The content of this article is intended to provide a general guide to the subject matter. Specialist advice should be sought about your specific circumstances.

To print this article, all you need is to be registered on

Click to Login as an existing user or Register so you can print this article.

In association with
Related Video
Up-coming Events Search
Font Size:
Mondaq on Twitter
Register for Access and our Free Biweekly Alert for
This service is completely free. Access 250,000 archived articles from 100+ countries and get a personalised email twice a week covering developments (and yes, our lawyers like to think you’ve read our Disclaimer).
Email Address
Company Name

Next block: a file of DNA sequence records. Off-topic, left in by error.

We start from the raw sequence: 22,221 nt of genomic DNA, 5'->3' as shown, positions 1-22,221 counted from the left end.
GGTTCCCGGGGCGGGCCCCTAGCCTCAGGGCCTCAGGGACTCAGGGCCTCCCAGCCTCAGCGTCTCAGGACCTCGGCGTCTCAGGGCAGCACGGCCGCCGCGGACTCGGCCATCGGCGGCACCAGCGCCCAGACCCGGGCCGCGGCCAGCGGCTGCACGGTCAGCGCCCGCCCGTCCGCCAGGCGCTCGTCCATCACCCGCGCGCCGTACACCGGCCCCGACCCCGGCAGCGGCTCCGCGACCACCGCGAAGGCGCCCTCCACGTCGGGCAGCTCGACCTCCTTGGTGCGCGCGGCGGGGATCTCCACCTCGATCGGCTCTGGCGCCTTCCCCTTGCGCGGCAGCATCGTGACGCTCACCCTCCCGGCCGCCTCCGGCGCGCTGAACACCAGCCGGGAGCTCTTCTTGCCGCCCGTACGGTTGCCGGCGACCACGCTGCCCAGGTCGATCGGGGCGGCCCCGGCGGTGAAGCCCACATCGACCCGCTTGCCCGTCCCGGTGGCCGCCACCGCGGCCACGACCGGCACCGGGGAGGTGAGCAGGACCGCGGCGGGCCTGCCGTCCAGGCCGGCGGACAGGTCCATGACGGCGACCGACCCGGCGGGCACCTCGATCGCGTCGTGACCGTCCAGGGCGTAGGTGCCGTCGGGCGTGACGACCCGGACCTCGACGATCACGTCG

Confirm Password
Mondaq Topics -- Select your Interests
 Law Performance
 Law Practice
 Media & IT
 Real Estate
 Wealth Mgt
Asia Pacific
European Union
Latin America
Middle East
United States
Worldwide Updates
Check to state you have read and
agree to our Terms and Conditions

Terms & Conditions and Privacy Statement (the Website) is owned and managed by Mondaq Ltd and as a user you are granted a non-exclusive, revocable license to access the Website under its terms and conditions of use. Your use of the Website constitutes your agreement to the following terms and conditions of use. Mondaq Ltd may terminate your use of the Website if you are in breach of these terms and conditions or if Mondaq Ltd decides to terminate your license of use for whatever reason.

Use of